The Jordan Curve Theorem

Date
2014-01-15
Authors
Hiura, Evelyn
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University of Hawaii at Manoa
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In mathematics, those statements that are intuitively obvious are often the most difficult ones to prove. One classic example is the Jordan Curve Theorem, which states, “A simple closed curve in the open plane has two complementary domains, of each of which it is the complete frontier.” Part of the difficulty derives from defining the terms involved in precise mathematical language. The more difficult task is to find a means by which the above statement can be verified once the proper definitions have been made. One such verification is given by Newman in Elements of the Topology of Plane Sets of Points. His proof is based on the concept of a “rectangular grating,” which he defines, and theorems established as topological “facts.” This paper is an elaboration of the proof given by Newman of the Jordan Curve Theorem. An attempt is made to incorporate a few modern concepts and terms.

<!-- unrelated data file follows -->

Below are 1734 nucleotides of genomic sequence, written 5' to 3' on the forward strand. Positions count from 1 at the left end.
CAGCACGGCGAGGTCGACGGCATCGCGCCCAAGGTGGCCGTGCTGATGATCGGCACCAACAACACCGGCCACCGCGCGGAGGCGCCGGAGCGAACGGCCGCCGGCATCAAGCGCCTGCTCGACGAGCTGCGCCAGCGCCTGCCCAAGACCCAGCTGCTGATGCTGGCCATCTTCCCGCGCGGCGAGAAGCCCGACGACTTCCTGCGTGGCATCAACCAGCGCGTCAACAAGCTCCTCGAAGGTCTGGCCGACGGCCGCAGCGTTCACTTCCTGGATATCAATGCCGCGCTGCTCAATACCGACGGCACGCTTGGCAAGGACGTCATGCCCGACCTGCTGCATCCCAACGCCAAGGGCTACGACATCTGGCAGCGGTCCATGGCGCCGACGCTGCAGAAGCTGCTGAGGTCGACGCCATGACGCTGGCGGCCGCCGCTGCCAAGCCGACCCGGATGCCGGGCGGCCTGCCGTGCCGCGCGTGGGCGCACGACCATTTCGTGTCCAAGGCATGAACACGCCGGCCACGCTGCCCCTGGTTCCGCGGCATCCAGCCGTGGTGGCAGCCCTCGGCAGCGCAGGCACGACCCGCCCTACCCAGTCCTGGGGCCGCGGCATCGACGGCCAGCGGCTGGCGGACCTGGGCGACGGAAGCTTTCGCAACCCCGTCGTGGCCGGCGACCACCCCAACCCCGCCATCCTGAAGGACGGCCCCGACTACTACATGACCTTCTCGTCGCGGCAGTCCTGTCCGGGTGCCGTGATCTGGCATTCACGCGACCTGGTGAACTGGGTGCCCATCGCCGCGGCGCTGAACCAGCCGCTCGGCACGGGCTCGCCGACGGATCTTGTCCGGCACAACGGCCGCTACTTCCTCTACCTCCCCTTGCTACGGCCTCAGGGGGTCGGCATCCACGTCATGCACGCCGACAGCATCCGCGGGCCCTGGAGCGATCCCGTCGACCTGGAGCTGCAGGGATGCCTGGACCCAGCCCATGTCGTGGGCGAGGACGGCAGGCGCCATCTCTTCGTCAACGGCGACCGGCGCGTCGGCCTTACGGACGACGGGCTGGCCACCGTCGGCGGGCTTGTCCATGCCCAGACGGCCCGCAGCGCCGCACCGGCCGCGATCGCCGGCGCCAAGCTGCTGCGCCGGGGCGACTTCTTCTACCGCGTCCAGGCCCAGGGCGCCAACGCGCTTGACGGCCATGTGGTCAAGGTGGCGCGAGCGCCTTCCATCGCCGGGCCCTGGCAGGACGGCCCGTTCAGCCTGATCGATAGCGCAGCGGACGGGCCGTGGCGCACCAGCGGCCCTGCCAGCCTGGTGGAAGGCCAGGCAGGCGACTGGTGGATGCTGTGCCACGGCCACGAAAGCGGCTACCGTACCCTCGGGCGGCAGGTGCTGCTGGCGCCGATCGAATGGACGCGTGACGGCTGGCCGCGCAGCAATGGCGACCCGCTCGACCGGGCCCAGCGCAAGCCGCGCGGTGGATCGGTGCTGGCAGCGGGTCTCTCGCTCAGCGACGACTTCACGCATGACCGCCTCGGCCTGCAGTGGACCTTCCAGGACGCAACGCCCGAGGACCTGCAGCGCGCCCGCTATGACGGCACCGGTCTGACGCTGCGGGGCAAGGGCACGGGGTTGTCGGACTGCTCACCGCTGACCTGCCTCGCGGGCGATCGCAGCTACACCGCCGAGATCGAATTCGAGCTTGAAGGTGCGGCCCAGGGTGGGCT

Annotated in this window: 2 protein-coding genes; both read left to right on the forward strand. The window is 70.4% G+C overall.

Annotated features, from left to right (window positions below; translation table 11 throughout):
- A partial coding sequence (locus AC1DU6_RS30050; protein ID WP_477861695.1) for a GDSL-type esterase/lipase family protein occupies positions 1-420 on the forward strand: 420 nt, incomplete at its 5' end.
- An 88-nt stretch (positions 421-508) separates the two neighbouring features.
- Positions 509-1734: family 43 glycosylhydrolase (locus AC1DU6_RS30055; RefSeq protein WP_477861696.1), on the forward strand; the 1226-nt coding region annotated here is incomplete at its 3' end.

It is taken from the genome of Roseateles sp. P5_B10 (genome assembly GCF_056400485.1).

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24 pages
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